The new record is a nearly 8 percent increase over last year’s record-breaking $26.5 million in collections and a 30.9 percent rise from the $22.7 million collected in fiscal year 2010.
“These numbers are even more impressive given their historical context,” said VCB Executive Director Tamara Pigott. “The bed tax has dipped only three times in county history, the most recent being during the recession-hit 2009 season. The four-year climb in collections since then says a great deal about how hard our community has worked together to make our local tourism industry strong.”
The VCB also reported positive results for other key tourism performance indicators for the destination. Visitation rose 8.5 percent from fiscal year 2011-2012; expenditures increased 4.5 percent; and average occupancy jumped by 6.8 percent. Similarly, the average daily room rate climbed 2.9 percent, and the average party size for visitors also finished up by 3.2 percent year-over-year.
In addition to the record-breaking numbers for the VCB’s fiscal year, the calendar year visitor statistics were favorable. From January through September 2013, visitation rose 12.3 percent, and average occupancy climbed 6.6 percent. Expenditures were up 3.7 percent, with visitors spending $2.1 billion in Lee County so far this year.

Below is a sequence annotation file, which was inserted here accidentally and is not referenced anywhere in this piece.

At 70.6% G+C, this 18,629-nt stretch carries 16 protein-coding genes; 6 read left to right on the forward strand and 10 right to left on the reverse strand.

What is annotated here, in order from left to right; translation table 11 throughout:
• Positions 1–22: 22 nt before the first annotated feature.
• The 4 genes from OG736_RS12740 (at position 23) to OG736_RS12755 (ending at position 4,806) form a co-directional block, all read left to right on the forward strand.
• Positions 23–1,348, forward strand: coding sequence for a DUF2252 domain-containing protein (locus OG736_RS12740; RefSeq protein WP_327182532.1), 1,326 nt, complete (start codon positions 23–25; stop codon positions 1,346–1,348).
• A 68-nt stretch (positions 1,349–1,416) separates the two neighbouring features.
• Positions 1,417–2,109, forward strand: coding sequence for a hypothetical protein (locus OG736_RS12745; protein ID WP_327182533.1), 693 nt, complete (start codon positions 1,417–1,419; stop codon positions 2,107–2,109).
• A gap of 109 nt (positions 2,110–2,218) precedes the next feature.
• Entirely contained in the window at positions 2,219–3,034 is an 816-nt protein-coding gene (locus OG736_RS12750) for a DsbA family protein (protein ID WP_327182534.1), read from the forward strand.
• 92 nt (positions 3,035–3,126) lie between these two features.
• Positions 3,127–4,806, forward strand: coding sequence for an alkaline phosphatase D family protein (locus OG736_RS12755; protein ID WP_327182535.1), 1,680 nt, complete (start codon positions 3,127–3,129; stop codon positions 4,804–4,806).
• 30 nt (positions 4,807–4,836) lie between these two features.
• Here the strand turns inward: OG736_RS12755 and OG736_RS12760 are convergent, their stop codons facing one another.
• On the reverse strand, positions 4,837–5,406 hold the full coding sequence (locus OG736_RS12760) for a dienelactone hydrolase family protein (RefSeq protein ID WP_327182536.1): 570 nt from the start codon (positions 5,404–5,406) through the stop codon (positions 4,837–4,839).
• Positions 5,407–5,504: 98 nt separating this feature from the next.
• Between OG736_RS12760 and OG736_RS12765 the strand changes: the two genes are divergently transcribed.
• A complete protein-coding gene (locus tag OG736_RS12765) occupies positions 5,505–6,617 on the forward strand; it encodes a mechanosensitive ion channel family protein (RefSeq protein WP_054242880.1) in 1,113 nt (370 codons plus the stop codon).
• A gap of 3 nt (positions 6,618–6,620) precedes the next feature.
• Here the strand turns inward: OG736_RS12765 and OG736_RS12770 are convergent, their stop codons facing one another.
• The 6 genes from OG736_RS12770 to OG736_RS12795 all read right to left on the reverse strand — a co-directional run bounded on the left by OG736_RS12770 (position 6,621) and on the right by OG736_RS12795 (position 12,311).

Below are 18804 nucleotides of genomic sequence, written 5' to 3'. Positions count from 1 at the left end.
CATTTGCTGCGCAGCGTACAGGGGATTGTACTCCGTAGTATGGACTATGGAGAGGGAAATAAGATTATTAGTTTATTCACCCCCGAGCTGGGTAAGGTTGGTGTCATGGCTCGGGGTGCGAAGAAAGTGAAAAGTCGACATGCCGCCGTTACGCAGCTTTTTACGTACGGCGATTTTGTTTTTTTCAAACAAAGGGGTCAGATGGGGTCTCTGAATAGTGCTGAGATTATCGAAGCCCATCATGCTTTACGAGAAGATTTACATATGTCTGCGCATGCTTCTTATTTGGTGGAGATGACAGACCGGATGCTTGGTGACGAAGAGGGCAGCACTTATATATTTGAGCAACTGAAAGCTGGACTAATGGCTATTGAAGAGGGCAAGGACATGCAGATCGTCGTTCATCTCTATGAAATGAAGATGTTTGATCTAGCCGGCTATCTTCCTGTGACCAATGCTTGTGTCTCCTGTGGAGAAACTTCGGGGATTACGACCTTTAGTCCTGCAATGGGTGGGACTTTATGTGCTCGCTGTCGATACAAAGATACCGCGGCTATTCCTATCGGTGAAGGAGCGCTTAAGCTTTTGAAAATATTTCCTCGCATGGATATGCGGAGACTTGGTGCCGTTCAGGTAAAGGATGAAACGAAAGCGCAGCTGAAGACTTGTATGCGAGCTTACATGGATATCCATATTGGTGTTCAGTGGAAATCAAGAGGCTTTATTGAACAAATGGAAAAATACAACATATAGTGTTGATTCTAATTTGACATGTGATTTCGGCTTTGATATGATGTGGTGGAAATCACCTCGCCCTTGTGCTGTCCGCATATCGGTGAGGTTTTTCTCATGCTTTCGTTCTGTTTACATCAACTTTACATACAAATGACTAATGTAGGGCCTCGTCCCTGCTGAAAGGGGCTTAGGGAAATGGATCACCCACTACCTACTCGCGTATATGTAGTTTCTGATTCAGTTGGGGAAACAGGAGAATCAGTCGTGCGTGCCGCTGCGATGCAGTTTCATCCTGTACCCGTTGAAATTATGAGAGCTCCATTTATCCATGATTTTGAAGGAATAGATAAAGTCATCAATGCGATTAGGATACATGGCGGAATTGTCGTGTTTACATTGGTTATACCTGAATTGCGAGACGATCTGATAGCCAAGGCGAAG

“Our local tourism partners played an important role in our collective success by delivering a great product, fantastic deals and outstanding customer service,” said Pigott. “I’m also proud of our recent marketing efforts. We fine-tuned our approach to target visitors both by geography and by their behaviors, and that’s certainly paying off.”
Lee County’s tourism industry has an economic impact of $2.7 billion annually and generates nearly $149 million in local government revenues. It employs 52,300 residents, which accounts for one in five jobs in the county.
Pigott said the VCB remains committed to serving the broader interests of Lee County’s economy by acting as an industry leader to market the entire area globally, facilitate travel to the destination, and preserve and protect the area's unique attributes for the continual benefit of its residents and visitors.
Tourist tax revenue – also known as the bed tax – funds three countywide functions: destination marketing; beach and shoreline renourishment, maintenance and enhancement projects; and stadium debt service and major maintenance for Lee County’s spring training facilities. The countywide tax is authorized by Florida Statute 125.0104 to increase tourist-related business activities in Lee County.